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The OP_HASH256 puzzle transaction described here was mined in block 211997. But I read that only standard transactions (with outputs one of P2PK, P2PKH, bare multisig, P2SH, OP_RETURN) get relayed. So how did this transaction get relayed and mined?

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"Relayed" and "mined" are completely separate processes and should not be conflated.

The transaction is valid, so it was perfectly fine to mine it (i.e. include it in a valid block).

"Standard" is a more restrictive requirement, and as you say, this transaction is not standard. That means that a default version of Bitcoin Core will not relay it, i.e. will not transmit it to other nodes on the Bitcoin peer-to-peer network. But if the transaction reaches a miner some other way, they are perfectly free to include it in a block.

We can only speculate as to how that occurred in this case, but here are some possibilities:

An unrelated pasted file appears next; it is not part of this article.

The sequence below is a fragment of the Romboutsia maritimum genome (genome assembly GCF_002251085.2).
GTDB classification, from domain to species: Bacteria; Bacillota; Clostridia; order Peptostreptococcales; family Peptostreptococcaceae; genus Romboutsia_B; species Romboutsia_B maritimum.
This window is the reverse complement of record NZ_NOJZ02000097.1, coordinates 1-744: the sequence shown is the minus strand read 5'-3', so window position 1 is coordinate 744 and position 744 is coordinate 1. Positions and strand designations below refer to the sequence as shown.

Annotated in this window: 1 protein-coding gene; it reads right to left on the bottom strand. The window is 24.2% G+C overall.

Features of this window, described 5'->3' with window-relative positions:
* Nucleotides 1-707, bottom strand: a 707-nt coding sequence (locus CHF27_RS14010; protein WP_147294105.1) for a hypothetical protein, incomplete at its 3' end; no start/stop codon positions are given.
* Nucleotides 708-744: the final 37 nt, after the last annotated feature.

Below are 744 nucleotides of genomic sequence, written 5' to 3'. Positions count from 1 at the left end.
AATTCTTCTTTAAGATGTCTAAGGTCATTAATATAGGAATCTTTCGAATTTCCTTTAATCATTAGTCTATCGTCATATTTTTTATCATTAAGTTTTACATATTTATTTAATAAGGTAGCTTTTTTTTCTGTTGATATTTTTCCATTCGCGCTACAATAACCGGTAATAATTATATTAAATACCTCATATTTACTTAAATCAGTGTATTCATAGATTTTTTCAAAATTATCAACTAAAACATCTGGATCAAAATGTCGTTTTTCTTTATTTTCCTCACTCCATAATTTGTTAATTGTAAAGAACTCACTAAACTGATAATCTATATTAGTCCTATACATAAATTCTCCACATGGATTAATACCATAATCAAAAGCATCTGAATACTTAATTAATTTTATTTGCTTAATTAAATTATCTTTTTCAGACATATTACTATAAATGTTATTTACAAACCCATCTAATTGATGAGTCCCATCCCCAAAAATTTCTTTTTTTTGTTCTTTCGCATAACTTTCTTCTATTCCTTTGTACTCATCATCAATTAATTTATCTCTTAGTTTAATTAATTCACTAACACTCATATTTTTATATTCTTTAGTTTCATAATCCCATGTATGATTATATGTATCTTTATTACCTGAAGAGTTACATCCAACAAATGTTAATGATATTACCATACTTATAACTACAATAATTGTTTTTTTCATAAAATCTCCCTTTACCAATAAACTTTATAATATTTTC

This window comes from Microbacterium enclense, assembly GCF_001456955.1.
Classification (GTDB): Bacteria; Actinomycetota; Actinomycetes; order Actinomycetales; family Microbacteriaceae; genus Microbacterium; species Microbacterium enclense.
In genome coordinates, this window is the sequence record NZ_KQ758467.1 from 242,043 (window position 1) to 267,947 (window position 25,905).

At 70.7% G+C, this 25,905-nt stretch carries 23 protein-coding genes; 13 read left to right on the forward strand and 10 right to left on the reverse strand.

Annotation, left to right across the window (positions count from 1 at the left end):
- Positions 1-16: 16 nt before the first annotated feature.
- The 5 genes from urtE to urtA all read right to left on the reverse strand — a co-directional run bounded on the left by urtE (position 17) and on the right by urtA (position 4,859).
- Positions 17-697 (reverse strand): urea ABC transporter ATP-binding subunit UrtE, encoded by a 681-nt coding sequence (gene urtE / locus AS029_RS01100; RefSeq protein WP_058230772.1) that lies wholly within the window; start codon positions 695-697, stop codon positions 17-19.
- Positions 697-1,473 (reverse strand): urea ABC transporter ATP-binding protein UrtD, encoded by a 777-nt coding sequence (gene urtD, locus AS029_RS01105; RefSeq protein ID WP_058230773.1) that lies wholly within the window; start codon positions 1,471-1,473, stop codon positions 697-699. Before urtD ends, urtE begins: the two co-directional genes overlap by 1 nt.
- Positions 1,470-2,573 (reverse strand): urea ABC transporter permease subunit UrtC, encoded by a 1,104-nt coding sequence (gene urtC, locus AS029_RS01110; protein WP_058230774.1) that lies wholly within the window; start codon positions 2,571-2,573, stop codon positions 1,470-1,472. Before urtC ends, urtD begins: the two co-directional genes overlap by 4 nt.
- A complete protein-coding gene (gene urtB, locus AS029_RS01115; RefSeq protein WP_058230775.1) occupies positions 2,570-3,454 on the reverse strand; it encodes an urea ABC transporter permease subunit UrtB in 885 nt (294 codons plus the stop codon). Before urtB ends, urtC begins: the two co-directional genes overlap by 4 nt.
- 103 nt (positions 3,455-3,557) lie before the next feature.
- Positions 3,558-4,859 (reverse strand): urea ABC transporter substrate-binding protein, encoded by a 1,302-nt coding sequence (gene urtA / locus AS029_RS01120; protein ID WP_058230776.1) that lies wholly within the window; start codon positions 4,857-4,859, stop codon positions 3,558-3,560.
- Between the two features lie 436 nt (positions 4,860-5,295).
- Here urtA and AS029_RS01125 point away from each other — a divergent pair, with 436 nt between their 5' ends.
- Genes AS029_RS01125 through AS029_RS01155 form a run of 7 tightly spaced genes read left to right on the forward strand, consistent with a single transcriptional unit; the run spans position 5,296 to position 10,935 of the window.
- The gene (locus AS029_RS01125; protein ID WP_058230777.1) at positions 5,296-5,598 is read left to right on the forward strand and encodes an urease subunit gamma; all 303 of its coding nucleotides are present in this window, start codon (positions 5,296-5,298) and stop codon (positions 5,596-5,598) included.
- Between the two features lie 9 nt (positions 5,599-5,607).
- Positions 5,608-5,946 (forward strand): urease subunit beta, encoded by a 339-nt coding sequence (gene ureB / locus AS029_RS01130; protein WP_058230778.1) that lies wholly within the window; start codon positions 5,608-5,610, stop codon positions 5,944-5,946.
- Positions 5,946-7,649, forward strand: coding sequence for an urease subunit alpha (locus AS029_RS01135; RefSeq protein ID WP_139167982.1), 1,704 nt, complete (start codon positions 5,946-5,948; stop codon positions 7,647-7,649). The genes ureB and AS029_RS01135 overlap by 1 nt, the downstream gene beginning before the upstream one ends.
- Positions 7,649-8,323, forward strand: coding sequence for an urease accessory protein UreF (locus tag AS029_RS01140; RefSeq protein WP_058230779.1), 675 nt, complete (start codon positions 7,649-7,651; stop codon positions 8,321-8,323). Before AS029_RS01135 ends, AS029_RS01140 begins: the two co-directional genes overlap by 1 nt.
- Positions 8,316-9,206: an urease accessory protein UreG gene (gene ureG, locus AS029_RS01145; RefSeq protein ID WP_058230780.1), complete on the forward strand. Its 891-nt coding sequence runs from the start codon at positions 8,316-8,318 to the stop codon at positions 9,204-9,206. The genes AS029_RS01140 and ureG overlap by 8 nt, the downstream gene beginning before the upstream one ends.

• Some people were running a modified version of the Bitcoin client (or alternative Bitcoin software) that does relay non-standard transactions.

  • The creator of the transaction sent it directly to a miner, by some means other than the peer-to-peer network. Some miners or pools have web sites where anyone can submit a transaction.

  • The transaction was created by the miner herself.

  • Thanks for the fast answer! I had in fact assumed that "valid" and "fit to relay" were the same thing. And good to know about various ways to get a non-standard transaction mined. – synthetic Aug 14 '16 at 19:56

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